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3.6: Model Selection

In this section, a rough guide for going about the data analysis will be provided. It consists of several parts, most of which have been discussed previously. The main focus is on the selection of \(p\) and \(q\) in the likely case that these parameters are unknown.


Step 1. Plot the data and check whether or not the variability remains reasonably stable throughout the observation period. If that is not the case, use preliminary transformations to stabilize the variance. One popular class is given by the Box-Cox
transformations (Box and Cox, 1964)
\[ f_\lambda(U_t)=\left\{\begin{array}{l@{\qquad}l}
   \lambda^{-1}(U_t^\lambda-1), & U_t\geq 0,\;\lambda>0. \\[.2cm]
   \ln U_t & U_t>0,\;\lambda=0. \end{array}\right. \]
In practice \(f_0\) or \(f_{1/2}\) are often adequate choices. (Recall, for instance, the Australian wine sales data of Example 1.4.1.)

Step 2. Remove, if present, trend and seasonal components from the data. Chapter 1 introduced a number of tools to do so, based on
the classical decomposition of a time series
\[ Y_t=m_t+s_t+X_t \]
into a trend, a seasonality and a residual component. Note that differencing works also without the specific representation in the last display. If the data appears stationary, move on to the next step. Else apply, for example, another set of difference operations.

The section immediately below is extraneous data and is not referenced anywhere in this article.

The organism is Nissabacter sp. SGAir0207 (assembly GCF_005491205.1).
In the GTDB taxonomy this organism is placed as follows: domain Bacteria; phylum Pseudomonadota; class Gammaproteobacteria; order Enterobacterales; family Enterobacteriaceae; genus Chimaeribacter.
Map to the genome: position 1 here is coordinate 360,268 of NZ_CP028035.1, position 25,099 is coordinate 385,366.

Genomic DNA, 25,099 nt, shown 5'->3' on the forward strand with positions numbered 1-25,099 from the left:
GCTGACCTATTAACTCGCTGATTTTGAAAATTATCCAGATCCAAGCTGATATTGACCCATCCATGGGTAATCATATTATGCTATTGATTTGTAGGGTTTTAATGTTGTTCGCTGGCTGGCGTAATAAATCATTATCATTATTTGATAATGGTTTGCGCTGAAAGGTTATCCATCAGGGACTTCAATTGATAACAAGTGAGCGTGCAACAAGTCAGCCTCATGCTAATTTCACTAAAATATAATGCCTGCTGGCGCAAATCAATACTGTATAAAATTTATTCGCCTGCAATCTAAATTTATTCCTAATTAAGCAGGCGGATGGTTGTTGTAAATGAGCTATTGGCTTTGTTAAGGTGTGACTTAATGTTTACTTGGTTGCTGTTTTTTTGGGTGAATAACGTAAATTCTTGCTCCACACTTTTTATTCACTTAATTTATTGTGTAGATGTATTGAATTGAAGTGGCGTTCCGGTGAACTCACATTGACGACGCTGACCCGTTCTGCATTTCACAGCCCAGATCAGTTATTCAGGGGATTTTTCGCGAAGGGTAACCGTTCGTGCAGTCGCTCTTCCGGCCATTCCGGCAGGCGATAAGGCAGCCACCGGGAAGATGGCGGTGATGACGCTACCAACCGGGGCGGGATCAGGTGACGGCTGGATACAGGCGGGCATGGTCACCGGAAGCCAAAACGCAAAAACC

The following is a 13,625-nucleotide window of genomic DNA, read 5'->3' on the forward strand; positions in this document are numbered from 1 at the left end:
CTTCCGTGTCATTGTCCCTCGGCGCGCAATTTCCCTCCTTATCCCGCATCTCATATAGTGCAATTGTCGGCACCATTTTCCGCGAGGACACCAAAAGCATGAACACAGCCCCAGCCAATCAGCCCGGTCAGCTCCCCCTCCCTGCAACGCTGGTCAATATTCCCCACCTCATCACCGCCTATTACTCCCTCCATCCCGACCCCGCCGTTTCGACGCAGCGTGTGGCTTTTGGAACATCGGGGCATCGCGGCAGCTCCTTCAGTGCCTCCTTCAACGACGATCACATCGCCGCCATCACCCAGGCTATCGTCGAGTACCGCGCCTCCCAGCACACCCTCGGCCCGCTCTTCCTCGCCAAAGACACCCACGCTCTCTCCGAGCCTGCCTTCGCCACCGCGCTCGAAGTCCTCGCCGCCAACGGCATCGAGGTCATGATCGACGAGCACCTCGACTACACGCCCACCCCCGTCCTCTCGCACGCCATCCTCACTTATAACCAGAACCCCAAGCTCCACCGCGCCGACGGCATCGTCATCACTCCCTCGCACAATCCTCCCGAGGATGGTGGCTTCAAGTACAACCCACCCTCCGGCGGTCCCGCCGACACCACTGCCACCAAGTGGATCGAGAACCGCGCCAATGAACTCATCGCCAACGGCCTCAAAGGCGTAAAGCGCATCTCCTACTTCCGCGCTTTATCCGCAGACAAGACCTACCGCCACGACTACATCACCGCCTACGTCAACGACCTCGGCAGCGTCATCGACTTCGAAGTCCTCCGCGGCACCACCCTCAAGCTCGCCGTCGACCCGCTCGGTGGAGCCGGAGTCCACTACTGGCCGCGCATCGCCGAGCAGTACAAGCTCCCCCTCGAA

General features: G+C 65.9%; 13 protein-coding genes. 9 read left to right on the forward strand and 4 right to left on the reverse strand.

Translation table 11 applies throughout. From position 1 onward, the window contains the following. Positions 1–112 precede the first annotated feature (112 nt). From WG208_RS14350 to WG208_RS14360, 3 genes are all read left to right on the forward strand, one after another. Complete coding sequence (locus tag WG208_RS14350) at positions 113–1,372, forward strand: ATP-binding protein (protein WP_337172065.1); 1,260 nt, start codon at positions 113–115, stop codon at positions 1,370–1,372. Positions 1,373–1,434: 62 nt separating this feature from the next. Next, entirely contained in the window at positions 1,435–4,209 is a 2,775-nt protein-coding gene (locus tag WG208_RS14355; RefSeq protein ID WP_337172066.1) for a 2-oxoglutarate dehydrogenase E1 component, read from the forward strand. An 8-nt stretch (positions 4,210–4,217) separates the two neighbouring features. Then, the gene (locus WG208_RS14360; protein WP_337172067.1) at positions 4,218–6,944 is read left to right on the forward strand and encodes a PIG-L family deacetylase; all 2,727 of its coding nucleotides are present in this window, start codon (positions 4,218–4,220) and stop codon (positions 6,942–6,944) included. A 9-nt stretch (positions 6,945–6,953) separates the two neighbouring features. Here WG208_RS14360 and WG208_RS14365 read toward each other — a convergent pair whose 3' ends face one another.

Step 3. Suppose now that Steps 1 and 2 have provided us with observations that are well described by a stationary sequence \((X_t\colon t\in\mathbb{Z})\) . The goal is then to find the most appropriate ARMA(\(p,q)\) model to describe the process. In the unlikely case that \(p\) and \(q\) can be assumed known, utilize the estimation procedures of Section 3.5 directly. Otherwise, choose them according to one of the following criteria.

    (a) The standard criterion that is typically implemented in software packages is a modification of Akaike's information criterion, see Akaike (1969), which was given by Hurvich and Tsai (1989). In this paper it is suggested that the ARMA model parameters be chosen to minimize the objective function
\begin{equation}\label{eq:3.7.1}
   {\rm AIC}_C(\phi,\theta,p,q)
   =-2\ln L(\phi,\theta,S(\phi,\theta)/n)
    +\frac{2(p+q+1)n}{n-p-q-2}. \tag{3.6.1}
\end{equation}

Here, \(L(\phi,\theta,\sigma^2)\) denotes the Gaussian likelihood defined in (3.5.4) and \(S(\phi,\theta)\) is the weighted sum of squares in (3.5.5). It can be seen from the definition that the \({\rm AIC}_C\) does not attempt to minimize the log-likelihood function directly. The introduction of the penalty term on the right-hand side of (3.6.1) reduces the risk of overfitting.

    (b) For pure autoregressive processes, Akaike (1969) introduced criterion that is based on a minimization of the final prediction error. Here, the order \(p\) is chosen as the minimizer of the objective function
\[ {\rm FPE}=\hat{\sigma}^2\frac{n+p}{n-p}, \]
where \(\hat{\sigma}^2\) denotes the MLE of the unknown noise variance \(\sigma^2\) . For more on this topic and other procedures that help fit a model, we refer here to Section 9.3 of Brockwell and Davis (1991). 

 

Step 4. The last step in the analysis is concerned with diagnostic checking by applying the goodness of fit tests of Section 1.5.